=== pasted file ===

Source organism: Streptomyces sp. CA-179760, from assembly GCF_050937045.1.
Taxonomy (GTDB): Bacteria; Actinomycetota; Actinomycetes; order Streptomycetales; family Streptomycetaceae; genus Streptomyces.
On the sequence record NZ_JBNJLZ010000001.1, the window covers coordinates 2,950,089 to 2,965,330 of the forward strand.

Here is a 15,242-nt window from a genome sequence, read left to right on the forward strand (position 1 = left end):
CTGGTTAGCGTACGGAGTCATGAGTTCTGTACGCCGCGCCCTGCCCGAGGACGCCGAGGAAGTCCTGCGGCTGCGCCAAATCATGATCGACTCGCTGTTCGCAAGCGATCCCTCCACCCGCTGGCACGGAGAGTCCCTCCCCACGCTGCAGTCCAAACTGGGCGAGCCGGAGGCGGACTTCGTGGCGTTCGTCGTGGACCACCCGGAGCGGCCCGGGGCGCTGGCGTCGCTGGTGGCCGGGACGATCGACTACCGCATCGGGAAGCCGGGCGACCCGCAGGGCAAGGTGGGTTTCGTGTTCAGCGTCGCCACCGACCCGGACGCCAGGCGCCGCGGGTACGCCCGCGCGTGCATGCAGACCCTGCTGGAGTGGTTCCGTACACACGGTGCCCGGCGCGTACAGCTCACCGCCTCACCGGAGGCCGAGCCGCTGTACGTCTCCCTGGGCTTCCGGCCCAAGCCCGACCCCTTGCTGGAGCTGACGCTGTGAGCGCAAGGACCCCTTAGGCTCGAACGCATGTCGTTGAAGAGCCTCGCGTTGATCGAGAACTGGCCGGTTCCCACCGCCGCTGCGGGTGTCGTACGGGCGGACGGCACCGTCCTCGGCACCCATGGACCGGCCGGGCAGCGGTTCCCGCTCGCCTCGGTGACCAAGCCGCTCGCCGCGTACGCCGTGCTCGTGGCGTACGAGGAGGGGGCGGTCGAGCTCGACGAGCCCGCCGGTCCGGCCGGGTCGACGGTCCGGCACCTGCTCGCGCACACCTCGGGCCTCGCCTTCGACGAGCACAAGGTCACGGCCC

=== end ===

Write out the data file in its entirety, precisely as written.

Source organism: Streptomyces sp. CA-179760, from assembly GCF_050937045.1.
Taxonomy (GTDB): Bacteria; Actinomycetota; Actinomycetes; order Streptomycetales; family Streptomycetaceae; genus Streptomyces.
On the sequence record NZ_JBNJLZ010000001.1, the window covers coordinates 2,950,089 to 2,965,330 of the forward strand.

Here is a 15,242-nt window from a genome sequence, read left to right on the forward strand (position 1 = left end):
CTGGTTAGCGTACGGAGTCATGAGTTCTGTACGCCGCGCCCTGCCCGAGGACGCCGAGGAAGTCCTGCGGCTGCGCCAAATCATGATCGACTCGCTGTTCGCAAGCGATCCCTCCACCCGCTGGCACGGAGAGTCCCTCCCCACGCTGCAGTCCAAACTGGGCGAGCCGGAGGCGGACTTCGTGGCGTTCGTCGTGGACCACCCGGAGCGGCCCGGGGCGCTGGCGTCGCTGGTGGCCGGGACGATCGACTACCGCATCGGGAAGCCGGGCGACCCGCAGGGCAAGGTGGGTTTCGTGTTCAGCGTCGCCACCGACCCGGACGCCAGGCGCCGCGGGTACGCCCGCGCGTGCATGCAGACCCTGCTGGAGTGGTTCCGTACACACGGTGCCCGGCGCGTACAGCTCACCGCCTCACCGGAGGCCGAGCCGCTGTACGTCTCCCTGGGCTTCCGGCCCAAGCCCGACCCCTTGCTGGAGCTGACGCTGTGAGCGCAAGGACCCCTTAGGCTCGAACGCATGTCGTTGAAGAGCCTCGCGTTGATCGAGAACTGGCCGGTTCCCACCGCCGCTGCGGGTGTCGTACGGGCGGACGGCACCGTCCTCGGCACCCATGGACCGGCCGGGCAGCGGTTCCCGCTCGCCTCGGTGACCAAGCCGCTCGCCGCGTACGCCGTGCTCGTGGCGTACGAGGAGGGGGCGGTCGAGCTCGACGAGCCCGCCGGTCCGGCCGGGTCGACGGTCCGGCACCTGCTCGCGCACACCTCGGGCCTCGCCTTCGACGAGCACAAGGTCACGGCCC